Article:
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Fire & Water - Cleanup & Restoration

5 Steps to Take After a Rain Storm

4/30/2018 (Permalink)

While Southern California isn't necessarily known for it's rainy season, we have gotten a couple heavy storms within the past several years. Powerful storms can dump inches, sometimes even feet, and can overwhelm your home even if you've properly waterproofed it. 

Following a storm, here is what you can do to check for any possible water intrusion into the home:

  1. Check your crawlspace- excess water from heavy rain can infiltrate any cracks or weak points in your home's foundation. It is important to dry up the water as quickly as possible. If you are unable to remove the water, a specialist such as SERVPRO can assist.
  2. Check your flooring- water can seep through unsealed windows or pool under doorways, potentially soaking your carpet or wood flooring. If you find your carpet is wet, pull it up and remove any wet padding as that isn't salvageable. Wood/laminate floors soak up moisture, resulting in possible warping or damage that may require the flooring to be replaced. Try to mop up any standing water and open doors and windows for plenty of ventilation. If problems still arise, it would be a good time to contact a water restoration company.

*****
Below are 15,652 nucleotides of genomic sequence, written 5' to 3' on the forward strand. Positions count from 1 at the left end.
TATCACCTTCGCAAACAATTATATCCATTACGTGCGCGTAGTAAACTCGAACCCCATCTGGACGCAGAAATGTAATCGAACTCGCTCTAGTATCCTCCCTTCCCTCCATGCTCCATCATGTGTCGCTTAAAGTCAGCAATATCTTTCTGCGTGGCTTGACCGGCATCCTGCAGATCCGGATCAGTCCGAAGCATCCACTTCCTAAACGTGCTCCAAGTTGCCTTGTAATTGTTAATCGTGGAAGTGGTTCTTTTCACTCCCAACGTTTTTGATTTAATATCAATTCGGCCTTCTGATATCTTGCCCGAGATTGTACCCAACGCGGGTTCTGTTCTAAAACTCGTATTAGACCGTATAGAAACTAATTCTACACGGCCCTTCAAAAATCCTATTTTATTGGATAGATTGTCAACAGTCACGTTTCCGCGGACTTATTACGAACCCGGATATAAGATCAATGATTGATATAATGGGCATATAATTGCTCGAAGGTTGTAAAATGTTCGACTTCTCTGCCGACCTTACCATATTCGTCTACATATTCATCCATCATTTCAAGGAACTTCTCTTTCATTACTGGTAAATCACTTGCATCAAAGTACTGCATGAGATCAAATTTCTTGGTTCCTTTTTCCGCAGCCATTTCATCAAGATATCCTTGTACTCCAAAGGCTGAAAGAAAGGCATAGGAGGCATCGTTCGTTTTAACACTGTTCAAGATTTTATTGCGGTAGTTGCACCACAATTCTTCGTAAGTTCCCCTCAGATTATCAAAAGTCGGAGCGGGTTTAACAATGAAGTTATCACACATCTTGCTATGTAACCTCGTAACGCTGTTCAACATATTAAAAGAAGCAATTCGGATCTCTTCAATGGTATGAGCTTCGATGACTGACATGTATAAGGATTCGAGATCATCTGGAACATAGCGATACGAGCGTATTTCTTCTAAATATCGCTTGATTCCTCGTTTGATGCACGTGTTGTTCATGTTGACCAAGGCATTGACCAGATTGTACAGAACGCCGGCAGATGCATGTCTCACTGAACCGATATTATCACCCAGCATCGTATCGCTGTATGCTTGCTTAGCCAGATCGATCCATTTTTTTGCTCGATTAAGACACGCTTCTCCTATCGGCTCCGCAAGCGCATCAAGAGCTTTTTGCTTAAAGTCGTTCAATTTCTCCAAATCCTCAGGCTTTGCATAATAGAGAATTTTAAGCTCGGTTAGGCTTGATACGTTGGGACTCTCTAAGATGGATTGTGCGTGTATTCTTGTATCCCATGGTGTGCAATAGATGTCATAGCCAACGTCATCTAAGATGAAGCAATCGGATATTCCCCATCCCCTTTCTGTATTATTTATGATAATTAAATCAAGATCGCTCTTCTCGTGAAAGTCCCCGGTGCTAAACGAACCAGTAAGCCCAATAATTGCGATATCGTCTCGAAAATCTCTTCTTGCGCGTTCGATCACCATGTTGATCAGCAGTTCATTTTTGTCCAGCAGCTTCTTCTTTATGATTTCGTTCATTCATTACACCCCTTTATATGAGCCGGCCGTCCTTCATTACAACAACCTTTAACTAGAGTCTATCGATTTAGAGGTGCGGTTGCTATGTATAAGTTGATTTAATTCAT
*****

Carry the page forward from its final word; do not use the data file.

3. Inspect the attic- potential roof leaks can result in damage to the insulation and framing. Finished attics will have the same water damage issues as the rest of the home. Remove any wet materials if possible. 
  4. Examine the walls- check the walls for stains or discoloring and bubbling or peeling paint. Sometimes baseboards will be swollen too. There could be a potential leak that a professional may need to inspect. Most of the time, wet drywall will need to be removed or replaced.
  5. Check your gutters and downspouts- standing water is your foundation's worst enemy. Check your gutters and make sure that they are clear of debris and that the openings to all downspouts are clear. Make sure that the water coming from the downspouts is directed away from the home and is not pooling at the base of the structure. 

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